Degree Year

1999

Document Type

Thesis

Degree Name

Bachelor of Arts

Department

Economics

Advisor(s)

Hirschel Kasper

Keywords

Household, Income, Choices, Income inequality, Perception, Ohio, Lorain County

Abstract

Household income is one of the most common variables in economic models. Theory and logic tells us that it will influence a whole range of household choices, from the decision to go to school, to the decisions to change jobs or move. Income is also used in range of political science and sociological models. These models use income and relative economic position to explain political and social behavior. On the face of it income seems to be a straightforward concept, once you have included and excluded all relevant income streams. It also seems reasonable to assume that individual households know their income, and make decisions based on that knowledge.

What if, however, households don't really know how much they earn? Or, more accurately, what if they know how much they earn, but they don't really know the significance of their income relative to others?

This is one question that emerges from the research discussed in this paper. Based on interview data, this exploratory study finds several trends about perceptions of income and income inequality on which further research could be based. Among them is the fact that most people are not able to accurately place their income on a schematic representation of the overall income distribution. Other findings suggest that certain groups of people are most interested in changing income distribution. Still others suggest that most people judge their income and income satisfaction by comparing themselves to people who are like them- people who live near them, have similar education to them, and look like them.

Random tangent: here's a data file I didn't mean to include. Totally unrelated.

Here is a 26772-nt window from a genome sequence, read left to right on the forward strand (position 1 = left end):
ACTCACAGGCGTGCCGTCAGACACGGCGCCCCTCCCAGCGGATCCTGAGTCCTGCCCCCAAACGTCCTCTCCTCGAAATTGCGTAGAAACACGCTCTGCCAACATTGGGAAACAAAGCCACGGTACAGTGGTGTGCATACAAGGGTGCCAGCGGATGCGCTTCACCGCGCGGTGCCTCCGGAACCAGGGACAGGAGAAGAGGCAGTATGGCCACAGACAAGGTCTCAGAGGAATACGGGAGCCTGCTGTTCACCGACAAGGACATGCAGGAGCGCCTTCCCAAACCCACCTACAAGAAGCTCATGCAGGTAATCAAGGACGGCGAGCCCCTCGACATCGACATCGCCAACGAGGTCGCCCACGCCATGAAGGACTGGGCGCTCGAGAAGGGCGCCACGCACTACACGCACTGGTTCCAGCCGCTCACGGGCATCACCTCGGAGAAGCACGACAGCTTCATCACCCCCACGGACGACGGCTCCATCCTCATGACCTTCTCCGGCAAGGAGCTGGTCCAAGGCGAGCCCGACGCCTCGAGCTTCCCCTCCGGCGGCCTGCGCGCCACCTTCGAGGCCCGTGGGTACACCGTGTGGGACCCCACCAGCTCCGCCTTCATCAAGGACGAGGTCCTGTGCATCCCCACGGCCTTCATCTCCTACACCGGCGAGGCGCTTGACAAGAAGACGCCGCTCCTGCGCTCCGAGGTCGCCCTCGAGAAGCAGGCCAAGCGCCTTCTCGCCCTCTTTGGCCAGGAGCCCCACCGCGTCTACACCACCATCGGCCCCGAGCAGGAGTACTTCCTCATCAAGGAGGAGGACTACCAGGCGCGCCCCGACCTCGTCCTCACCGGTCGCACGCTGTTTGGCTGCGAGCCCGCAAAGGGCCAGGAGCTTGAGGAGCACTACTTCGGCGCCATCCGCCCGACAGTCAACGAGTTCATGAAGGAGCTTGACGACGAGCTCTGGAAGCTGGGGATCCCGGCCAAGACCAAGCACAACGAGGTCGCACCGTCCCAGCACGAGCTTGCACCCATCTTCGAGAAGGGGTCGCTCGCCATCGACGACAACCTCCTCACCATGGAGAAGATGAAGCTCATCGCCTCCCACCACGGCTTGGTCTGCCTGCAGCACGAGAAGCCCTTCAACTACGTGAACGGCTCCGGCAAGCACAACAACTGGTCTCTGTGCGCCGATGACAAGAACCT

These and other findings will be discussed in this paper. It will examine in turn the respondents' perceptions and opinions about income inequality, their perceptions about their own income, their opinions about equality and inequality in the abstract, and the models they seem to use to explain economic change.

Included in

Economics Commons

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